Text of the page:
Kung Fu Movie Retrospective: "Drunken Master 2"; "醉拳2”
Previous Kung Fu Movie Retrospectives have dealt with movies from another era that may have been forgotten in this mad rush towards CGI and wire-fu; however, this K.F.M.R deals with modern kung fu genre’s biggest bankable star, Jackie Chan (成龙; Chéng lóng), in what may be a case of his most under-rated movie as well as his ultimate masterpiece.
In the 70’s a huge cultural void was left in the wake of the untimely death of Bruce Lee. Of the many imitators that would follow, Jackie Chan made a name for himself by demonstrating his superb martial art skills as well as a new type of film persona that was all at once funny, didn’t take himself too seriously, and most importantly, likable. While he was already a big star in Asia, Jackei not only wanted to break out in Hollywood films (which he did in “The Cannonball Run” (1981)) but also desparately wanted to bring Chinese film-making into the modern era. Jackie wanted to tell contemporary stories rather than the traditional stories that all the studios were stuck on. Jackie would eventually break out in with the enormously successful “Police Story” (1985) that would define the modern action-comedy kung fu genre film.
And so the release of 1994’s “Drunken Master 2” （醉拳2; pinyin Zuì quán) is quite important in its own right as it was a return to form for Jackie to the traditional Chinese kung fu film, a genre he hadn’t done since “The Young Master” (1980). While Jackie didn’t cut his hair to resemble the long queues worn by men during the Qing Dynasty, he did team up with legendary fight choreographer and director Lau Kar-leung (刘家良; pinyin Liú Jiāliáng) to make an incredible genre movie with unbelievable fighting set pieces, one after another.
With a convoluted plot that involves the smuggling of precious historical treasures, colonial expansion, a strike-breaking iron smelting factory as well as the forced closing of Po Chi Lam, “Drunken Master 2” is a rollicking ride that is packed with humor, melodrama, slapstick, tragedy and action action action. While it is a sequel only in name to the first “Drunken Master” (made in 1978), this film features stars like 70’s icons Ti Lung and the director Lau himself, Anita Mui portraying Jackie’s step-mother while being a full ten years younger than Jackie at the time, and even a cameo by Andy Lau.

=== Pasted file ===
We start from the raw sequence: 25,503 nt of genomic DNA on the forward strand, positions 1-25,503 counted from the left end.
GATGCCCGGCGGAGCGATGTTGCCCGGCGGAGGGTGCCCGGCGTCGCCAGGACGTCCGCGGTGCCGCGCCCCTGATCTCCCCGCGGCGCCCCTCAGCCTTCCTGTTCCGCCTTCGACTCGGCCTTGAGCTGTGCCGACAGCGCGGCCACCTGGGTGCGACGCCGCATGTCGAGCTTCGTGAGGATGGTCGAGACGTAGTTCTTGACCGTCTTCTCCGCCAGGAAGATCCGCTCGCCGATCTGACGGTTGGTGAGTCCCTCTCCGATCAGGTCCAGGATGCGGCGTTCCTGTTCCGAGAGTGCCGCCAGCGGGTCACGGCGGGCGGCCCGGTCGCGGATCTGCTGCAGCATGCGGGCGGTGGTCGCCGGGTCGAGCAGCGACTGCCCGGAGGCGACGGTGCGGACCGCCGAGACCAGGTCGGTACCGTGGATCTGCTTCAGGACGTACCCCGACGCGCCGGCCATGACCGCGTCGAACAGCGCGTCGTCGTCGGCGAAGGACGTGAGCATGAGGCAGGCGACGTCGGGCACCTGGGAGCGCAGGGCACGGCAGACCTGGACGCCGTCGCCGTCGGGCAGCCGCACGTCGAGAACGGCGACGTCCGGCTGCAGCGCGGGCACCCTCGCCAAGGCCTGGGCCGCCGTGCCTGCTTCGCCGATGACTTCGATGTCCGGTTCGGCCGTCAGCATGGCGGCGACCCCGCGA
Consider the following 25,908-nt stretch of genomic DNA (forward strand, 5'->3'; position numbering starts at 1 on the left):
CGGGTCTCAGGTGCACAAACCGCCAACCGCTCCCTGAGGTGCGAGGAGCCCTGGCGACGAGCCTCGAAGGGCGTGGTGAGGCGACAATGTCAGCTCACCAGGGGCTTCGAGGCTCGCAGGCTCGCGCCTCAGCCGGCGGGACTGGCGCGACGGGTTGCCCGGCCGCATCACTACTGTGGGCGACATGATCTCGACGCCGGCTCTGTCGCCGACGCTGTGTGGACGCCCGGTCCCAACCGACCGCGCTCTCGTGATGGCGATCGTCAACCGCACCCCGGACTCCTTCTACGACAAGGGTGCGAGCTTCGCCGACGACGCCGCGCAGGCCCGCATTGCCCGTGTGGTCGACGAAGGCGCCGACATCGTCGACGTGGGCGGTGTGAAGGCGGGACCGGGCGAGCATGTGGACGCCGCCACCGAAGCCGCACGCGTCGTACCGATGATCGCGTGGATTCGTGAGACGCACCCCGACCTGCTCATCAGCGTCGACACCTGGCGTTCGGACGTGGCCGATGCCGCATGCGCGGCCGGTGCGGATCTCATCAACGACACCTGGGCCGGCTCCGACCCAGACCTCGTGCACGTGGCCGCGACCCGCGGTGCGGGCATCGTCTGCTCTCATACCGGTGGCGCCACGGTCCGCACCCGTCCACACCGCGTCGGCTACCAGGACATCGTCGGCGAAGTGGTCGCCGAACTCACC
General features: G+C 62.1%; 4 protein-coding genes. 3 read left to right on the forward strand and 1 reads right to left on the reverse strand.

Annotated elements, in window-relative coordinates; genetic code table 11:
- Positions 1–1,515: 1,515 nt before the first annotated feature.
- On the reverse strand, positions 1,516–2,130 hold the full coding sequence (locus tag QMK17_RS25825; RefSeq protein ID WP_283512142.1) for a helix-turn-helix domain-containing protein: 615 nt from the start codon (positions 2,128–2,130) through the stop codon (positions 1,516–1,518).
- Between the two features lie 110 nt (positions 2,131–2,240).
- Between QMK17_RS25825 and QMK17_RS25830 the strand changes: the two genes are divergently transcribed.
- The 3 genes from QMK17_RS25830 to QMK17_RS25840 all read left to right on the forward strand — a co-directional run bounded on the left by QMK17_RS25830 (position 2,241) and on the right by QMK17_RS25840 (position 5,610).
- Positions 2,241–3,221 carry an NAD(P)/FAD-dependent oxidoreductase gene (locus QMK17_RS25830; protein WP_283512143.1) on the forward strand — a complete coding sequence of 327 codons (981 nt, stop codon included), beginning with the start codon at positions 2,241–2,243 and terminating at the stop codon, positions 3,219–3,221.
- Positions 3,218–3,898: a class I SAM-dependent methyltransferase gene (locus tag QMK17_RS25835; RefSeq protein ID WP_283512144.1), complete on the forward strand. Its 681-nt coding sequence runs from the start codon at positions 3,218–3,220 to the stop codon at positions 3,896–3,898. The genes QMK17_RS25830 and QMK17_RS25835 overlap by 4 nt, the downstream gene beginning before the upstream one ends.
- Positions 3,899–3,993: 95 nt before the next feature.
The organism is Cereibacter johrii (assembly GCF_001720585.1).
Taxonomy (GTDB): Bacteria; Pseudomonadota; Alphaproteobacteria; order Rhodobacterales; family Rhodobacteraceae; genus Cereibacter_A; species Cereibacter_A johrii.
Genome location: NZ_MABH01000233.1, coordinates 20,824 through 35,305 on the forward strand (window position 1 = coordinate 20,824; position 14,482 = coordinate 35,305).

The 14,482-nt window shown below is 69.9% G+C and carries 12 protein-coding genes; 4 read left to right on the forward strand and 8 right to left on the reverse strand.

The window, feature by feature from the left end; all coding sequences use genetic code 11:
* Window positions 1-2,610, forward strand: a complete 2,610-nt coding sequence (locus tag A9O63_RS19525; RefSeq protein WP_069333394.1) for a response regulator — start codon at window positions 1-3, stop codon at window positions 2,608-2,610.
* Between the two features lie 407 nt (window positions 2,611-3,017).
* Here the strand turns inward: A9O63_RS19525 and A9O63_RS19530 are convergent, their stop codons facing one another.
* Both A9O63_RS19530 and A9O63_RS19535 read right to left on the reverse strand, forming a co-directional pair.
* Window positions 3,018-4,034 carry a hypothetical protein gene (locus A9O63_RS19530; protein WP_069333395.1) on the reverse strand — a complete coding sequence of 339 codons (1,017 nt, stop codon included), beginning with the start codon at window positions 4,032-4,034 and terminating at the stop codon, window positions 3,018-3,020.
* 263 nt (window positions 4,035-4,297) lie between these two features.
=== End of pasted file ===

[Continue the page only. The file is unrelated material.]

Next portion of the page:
Besides making an entertaining film that thrills and provides a lot of laughs, by taking on the well-worn role of Wong Fei-Hung, by far Chinese cinema’s most prolific film character, Jackie shows us what may be the best cinematic demonstration of the esoteric martial art of “drunken kung fu”; a style of fighting that distracts your opponent by imitating the actions of an inebriated person. Another way to describe “drunken kung fu” is to pretend to be off-balance while throwing very unorthodox strikes and kicks.
“Drunken kung fu” is based upon the legend of the Eight Immortals who were so fond of alcohol that they spontaneously developed this style of fighting to fight after a banquet. Jackie takes great lengths to try to make each one separate from the rest, and even uses recurring moves to demonstrates their practical use as a martial arts technique.
Perhaps the most impressive element with this film is the length at which Jackie will go to try to please his audience; indeed, it’s something Jackie tries to do in every movie. However, this movie’s climax ends with Jackie injuring himself grieviously by jumping into a pit of hot coals. While this may seem like a spoiler to hear, the enormity of this spectacle can not be lessened by mentioning it beforehand. It is simply astounding. And if that isn’t enough, as the credits roll Jackie himself sings the theme song.
The amazingness of this movie can not be understated. While there are many wire tricks used in this film, “Drunken Master 2” remains an irrefutable mastepiece that must be seen by everyone.